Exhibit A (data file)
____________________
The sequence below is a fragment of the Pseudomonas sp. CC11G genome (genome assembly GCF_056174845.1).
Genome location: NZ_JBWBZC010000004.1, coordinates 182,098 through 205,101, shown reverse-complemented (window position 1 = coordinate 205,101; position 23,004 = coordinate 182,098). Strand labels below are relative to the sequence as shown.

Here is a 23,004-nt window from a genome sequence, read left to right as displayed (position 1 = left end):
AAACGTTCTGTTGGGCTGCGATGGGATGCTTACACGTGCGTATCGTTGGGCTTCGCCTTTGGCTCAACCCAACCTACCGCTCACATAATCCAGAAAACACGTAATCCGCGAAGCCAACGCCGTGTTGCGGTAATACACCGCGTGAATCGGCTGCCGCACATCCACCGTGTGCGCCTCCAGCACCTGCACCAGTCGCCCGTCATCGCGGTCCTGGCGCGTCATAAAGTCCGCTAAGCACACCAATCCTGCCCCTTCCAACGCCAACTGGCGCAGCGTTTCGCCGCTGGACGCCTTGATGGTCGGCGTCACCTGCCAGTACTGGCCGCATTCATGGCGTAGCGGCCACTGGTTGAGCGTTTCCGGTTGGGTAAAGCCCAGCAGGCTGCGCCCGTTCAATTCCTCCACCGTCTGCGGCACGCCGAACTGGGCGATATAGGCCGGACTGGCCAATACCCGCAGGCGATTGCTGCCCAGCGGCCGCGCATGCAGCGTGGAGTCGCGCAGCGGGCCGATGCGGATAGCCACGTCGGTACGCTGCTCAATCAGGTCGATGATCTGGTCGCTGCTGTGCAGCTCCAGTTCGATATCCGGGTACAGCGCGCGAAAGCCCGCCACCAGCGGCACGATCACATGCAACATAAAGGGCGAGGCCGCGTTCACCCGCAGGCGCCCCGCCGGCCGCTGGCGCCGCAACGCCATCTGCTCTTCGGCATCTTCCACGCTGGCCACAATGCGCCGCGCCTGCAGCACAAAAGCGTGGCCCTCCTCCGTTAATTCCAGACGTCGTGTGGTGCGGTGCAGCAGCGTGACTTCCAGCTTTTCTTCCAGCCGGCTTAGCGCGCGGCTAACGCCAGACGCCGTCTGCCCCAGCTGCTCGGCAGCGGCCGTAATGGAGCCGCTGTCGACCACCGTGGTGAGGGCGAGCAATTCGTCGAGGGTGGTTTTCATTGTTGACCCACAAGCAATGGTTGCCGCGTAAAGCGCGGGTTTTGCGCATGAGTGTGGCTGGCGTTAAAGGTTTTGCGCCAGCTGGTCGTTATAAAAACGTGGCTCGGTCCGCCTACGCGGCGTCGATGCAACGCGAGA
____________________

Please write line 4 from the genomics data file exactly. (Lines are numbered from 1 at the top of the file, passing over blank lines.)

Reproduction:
AAACGTTCTGTTGGGCTGCGATGGGATGCTTACACGTGCGTATCGTTGGGCTTCGCCTTTGGCTCAACCCAACCTACCGCTCACATAATCCAGAAAACACGTAATCCGCGAAGCCAACGCCGTGTTGCGGTAATACACCGCGTGAATCGGCTGCCGCACATCCACCGTGTGCGCCTCCAGCACCTGCACCAGTCGCCCGTCATCGCGGTCCTGGCGCGTCATAAAGTCCGCTAAGCACACCAATCCTGCCCCTTCCAACGCCAACTGGCGCAGCGTTTCGCCGCTGGACGCCTTGATGGTCGGCGTCACCTGCCAGTACTGGCCGCATTCATGGCGTAGCGGCCACTGGTTGAGCGTTTCCGGTTGGGTAAAGCCCAGCAGGCTGCGCCCGTTCAATTCCTCCACCGTCTGCGGCACGCCGAACTGGGCGATATAGGCCGGACTGGCCAATACCCGCAGGCGATTGCTGCCCAGCGGCCGCGCATGCAGCGTGGAGTCGCGCAGCGGGCCGATGCGGATAGCCACGTCGGTACGCTGCTCAATCAGGTCGATGATCTGGTCGCTGCTGTGCAGCTCCAGTTCGATATCCGGGTACAGCGCGCGAAAGCCCGCCACCAGCGGCACGATCACATGCAACATAAAGGGCGAGGCCGCGTTCACCCGCAGGCGCCCCGCCGGCCGCTGGCGCCGCAACGCCATCTGCTCTTCGGCATCTTCCACGCTGGCCACAATGCGCCGCGCCTGCAGCACAAAAGCGTGGCCCTCCTCCGTTAATTCCAGACGTCGTGTGGTGCGGTGCAGCAGCGTGACTTCCAGCTTTTCTTCCAGCCGGCTTAGCGCGCGGCTAACGCCAGACGCCGTCTGCCCCAGCTGCTCGGCAGCGGCCGTAATGGAGCCGCTGTCGACCACCGTGGTGAGGGCGAGCAATTCGTCGAGGGTGGTTTTCATTGTTGACCCACAAGCAATGGTTGCCGCGTAAAGCGCGGGTTTTGCGCATGAGTGTGGCTGGCGTTAAAGGTTTTGCGCCAGCTGGTCGTTATAAAAACGTGGCTCGGTCCGCCTACGCGGCGTCGATGCAACGCGAGA